How It Feels to Be "Exchanged" Me
Latvian exchange student running in cross country meet gives the thumbs up

Target, "kid drivers," and brain freeze 

[This article was featured in the Oct. 2021 issue of PAX Press.]

I am an exchange student. I moved from the country where I grew up, where all of my happiness lies, to a strange, new place. The only things I have left from my comfort zone are my values and opinions, which now I have to rawly expose to people who do not share them with me. I am "exchanged."

My journey of being exchanged really started two years ago. I saw an advertisement for an exchange program promising a scholarship to study in an American high school. Sending teenagers from post-Soviet countries for free to the U.S., not suspicious at all, right? Well, the biggest risk is not taking it. I took a deep breath and clicked on “Apply now.”

Fast forward through a painfully long and competitive selection process, tons of essays, and a pandemic, I stand in my room at 2 a.m. trying to figure out how I can fit my whole life in a suitcase. And no more than 50 pounds. The only thought that calmed me down was that I wasn’t the first, only, or last to do it, so it’s not impossible. At least I hoped so.

After a few tearful goodbyes (mostly with my cat), I hopped on a plane. Then another one. Then another one. Then (you guessed it) another one. By the time I got to Indiana, I was so jet-lagged that I could sleep standing. At the airport, I met some strangers, who now I call my family. They opened not only their home but also their hearts for me. Now I have a title to carry with me for the next 10 months—the exchanged.

The only spurt of energy I got that day was a glimpse of Target from the highway. I remember thinking that this was surreal. I mean, that’s stuff from movies! I hit the hay almost immediately after stepping through the door.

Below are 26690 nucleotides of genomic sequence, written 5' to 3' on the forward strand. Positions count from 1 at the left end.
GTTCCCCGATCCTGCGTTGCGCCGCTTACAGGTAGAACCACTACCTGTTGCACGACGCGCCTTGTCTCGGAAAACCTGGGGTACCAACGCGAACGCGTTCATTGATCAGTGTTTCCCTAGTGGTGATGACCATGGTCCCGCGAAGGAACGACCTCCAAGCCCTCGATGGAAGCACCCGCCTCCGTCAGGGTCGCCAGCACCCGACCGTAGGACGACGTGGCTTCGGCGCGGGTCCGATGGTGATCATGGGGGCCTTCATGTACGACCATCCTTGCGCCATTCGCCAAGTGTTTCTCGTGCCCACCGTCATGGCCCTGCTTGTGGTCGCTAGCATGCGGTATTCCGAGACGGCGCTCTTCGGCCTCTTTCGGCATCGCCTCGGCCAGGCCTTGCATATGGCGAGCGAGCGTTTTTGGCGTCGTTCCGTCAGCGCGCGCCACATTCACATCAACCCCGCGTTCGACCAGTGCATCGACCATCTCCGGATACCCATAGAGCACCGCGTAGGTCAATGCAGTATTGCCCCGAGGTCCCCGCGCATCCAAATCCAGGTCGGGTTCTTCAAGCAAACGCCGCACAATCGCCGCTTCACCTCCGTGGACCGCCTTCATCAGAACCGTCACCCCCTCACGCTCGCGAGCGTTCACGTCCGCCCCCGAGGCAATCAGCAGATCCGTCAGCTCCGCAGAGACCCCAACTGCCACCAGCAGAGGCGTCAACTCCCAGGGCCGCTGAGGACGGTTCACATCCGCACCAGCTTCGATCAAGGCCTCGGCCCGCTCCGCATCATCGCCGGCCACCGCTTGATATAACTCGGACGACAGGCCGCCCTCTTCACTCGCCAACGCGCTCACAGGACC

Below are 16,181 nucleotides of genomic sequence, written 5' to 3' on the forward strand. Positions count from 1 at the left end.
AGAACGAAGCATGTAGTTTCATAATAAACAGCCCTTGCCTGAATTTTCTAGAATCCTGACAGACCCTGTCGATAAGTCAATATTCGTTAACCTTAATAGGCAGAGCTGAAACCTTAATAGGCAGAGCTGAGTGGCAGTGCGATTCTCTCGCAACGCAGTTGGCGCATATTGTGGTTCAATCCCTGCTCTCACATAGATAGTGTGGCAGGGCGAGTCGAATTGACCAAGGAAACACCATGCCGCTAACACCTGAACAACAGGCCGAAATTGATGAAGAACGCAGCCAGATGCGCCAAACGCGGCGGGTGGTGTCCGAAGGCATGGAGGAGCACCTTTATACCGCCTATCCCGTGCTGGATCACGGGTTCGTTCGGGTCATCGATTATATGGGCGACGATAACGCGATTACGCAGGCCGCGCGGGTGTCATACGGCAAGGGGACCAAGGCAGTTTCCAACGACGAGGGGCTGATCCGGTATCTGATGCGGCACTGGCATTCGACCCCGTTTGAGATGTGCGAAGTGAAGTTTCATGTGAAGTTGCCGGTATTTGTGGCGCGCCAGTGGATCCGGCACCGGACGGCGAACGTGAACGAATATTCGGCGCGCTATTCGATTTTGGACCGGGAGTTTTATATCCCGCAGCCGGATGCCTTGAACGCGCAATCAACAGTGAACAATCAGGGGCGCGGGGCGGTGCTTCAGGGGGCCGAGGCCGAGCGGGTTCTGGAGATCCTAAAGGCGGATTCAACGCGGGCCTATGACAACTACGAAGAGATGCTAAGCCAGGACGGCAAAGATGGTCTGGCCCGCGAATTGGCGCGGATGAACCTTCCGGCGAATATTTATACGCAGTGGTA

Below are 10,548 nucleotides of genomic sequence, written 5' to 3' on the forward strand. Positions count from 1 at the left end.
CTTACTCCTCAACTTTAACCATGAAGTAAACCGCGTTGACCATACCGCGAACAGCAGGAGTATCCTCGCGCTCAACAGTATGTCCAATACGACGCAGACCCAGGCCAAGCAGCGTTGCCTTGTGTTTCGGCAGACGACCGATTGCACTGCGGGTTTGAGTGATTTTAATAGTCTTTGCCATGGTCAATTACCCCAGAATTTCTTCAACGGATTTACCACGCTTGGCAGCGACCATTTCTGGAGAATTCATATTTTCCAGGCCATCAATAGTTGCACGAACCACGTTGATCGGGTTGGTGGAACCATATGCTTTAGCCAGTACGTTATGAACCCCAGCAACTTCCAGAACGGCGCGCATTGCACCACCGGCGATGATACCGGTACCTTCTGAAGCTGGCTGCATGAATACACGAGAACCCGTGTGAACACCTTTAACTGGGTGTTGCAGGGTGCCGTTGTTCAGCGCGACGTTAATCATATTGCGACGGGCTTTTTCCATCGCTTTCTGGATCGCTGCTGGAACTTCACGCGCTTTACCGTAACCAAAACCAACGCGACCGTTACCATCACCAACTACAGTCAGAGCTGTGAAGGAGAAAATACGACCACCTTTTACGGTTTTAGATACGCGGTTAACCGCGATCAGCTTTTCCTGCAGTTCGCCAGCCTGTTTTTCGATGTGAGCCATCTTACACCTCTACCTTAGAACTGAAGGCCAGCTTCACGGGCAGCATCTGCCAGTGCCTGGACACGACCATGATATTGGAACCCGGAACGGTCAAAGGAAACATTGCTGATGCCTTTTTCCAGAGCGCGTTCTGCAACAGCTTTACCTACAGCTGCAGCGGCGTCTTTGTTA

I woke up after 14 hours and sat in my bed in disbelief. I knew that the bedsheets I felt, the American flag dancing in the wind, and the smell of breakfast were real, but it just felt like a dream. I may or may not have pinched myself a couple of times just to check, then headed downstairs to live my new life.

Sending teenagers from post-Soviet countries for free to the U.S., not suspicious at all, right?

Now that I’ve spent some time in the unknown, I can proudly say that I’m challenging my fears and fulfilling the duty of being exchanged. Getting in the car with literal kids? I sweat like crazy the whole first car ride with a 17-year-old. The school’s parking lot still seems like a scary place. Facing all these new fears and challenges might be one of my favorite parts of being exchanged.

But the people, even the scary kid-drivers? The best part. They are so curious and open, sometimes asking silly questions, but I probably ask those too. (“So, do you eat McDonald’s every day?”) I love exchanging small, seemingly unimportant cultural things that actually make up the whole culture. Ice, for instance. Why can’t Americans have a single drink without ice? I have to admit, I’ve picked up this habit and now I enjoy the brain-freezing level of coldness in my drinks too.

I feel the most exchanged when, strangely, I’m around people my own age. Every day leaves me wondering—how can two human beings grow up to be so different? If I had a dishwasher, would I have a better relationship with my mom? If her dad didn’t have guns, would my friend still be okay with them? Those are the small cultural differences we grow up with, not even realizing how they affect us. Sometimes, I feel like night and day with my classmates.

I’m exchanging the knowledge of my culture for the knowledge of the U.S. culture. I’m not losing anything in the exchange, I can only gain and grow. Being exchanged is a little scary and sometimes even lonely, but mostly it’s making my heart bounce and jump, and race in the best possible way. The adrenaline I get when trying something new and the happiness I feel when I educate someone about my country—words can’t describe how it makes me feel inside. I am proud of my title and would never trade it for anything else.

—Beate (FLEX, Latvia), hosted by the Zwaska family (WI)